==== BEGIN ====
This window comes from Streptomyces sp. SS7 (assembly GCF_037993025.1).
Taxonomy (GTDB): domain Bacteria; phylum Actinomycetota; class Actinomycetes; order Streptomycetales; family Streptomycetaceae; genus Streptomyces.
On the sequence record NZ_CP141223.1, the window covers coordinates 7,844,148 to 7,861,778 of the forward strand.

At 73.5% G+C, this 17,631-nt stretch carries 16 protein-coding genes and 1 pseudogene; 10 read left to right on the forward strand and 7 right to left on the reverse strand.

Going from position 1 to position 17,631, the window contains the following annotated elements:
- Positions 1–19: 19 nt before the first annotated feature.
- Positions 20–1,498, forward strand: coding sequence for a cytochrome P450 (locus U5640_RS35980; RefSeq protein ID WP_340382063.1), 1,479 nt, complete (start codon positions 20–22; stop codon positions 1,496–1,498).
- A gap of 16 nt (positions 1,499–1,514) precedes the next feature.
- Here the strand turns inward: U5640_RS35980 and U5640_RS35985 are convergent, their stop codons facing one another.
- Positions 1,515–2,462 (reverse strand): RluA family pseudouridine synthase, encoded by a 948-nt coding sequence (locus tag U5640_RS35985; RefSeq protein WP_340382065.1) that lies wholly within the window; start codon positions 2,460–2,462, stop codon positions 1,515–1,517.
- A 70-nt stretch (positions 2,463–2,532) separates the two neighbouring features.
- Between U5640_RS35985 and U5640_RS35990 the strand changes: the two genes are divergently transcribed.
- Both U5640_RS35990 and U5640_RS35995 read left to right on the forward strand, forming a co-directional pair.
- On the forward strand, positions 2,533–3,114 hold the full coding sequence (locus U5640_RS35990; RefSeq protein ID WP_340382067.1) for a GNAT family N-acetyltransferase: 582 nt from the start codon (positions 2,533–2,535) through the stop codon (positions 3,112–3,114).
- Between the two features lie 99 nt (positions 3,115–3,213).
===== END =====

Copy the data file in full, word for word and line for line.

This window comes from Streptomyces sp. SS7 (assembly GCF_037993025.1).
Taxonomy (GTDB): domain Bacteria; phylum Actinomycetota; class Actinomycetes; order Streptomycetales; family Streptomycetaceae; genus Streptomyces.
On the sequence record NZ_CP141223.1, the window covers coordinates 7,844,148 to 7,861,778 of the forward strand.

At 73.5% G+C, this 17,631-nt stretch carries 16 protein-coding genes and 1 pseudogene; 10 read left to right on the forward strand and 7 right to left on the reverse strand.

Going from position 1 to position 17,631, the window contains the following annotated elements:
- Positions 1–19: 19 nt before the first annotated feature.
- Positions 20–1,498, forward strand: coding sequence for a cytochrome P450 (locus U5640_RS35980; RefSeq protein ID WP_340382063.1), 1,479 nt, complete (start codon positions 20–22; stop codon positions 1,496–1,498).
- A gap of 16 nt (positions 1,499–1,514) precedes the next feature.
- Here the strand turns inward: U5640_RS35980 and U5640_RS35985 are convergent, their stop codons facing one another.
- Positions 1,515–2,462 (reverse strand): RluA family pseudouridine synthase, encoded by a 948-nt coding sequence (locus tag U5640_RS35985; RefSeq protein WP_340382065.1) that lies wholly within the window; start codon positions 2,460–2,462, stop codon positions 1,515–1,517.
- A 70-nt stretch (positions 2,463–2,532) separates the two neighbouring features.
- Between U5640_RS35985 and U5640_RS35990 the strand changes: the two genes are divergently transcribed.
- Both U5640_RS35990 and U5640_RS35995 read left to right on the forward strand, forming a co-directional pair.
- On the forward strand, positions 2,533–3,114 hold the full coding sequence (locus U5640_RS35990; RefSeq protein ID WP_340382067.1) for a GNAT family N-acetyltransferase: 582 nt from the start codon (positions 2,533–2,535) through the stop codon (positions 3,112–3,114).
- Between the two features lie 99 nt (positions 3,115–3,213).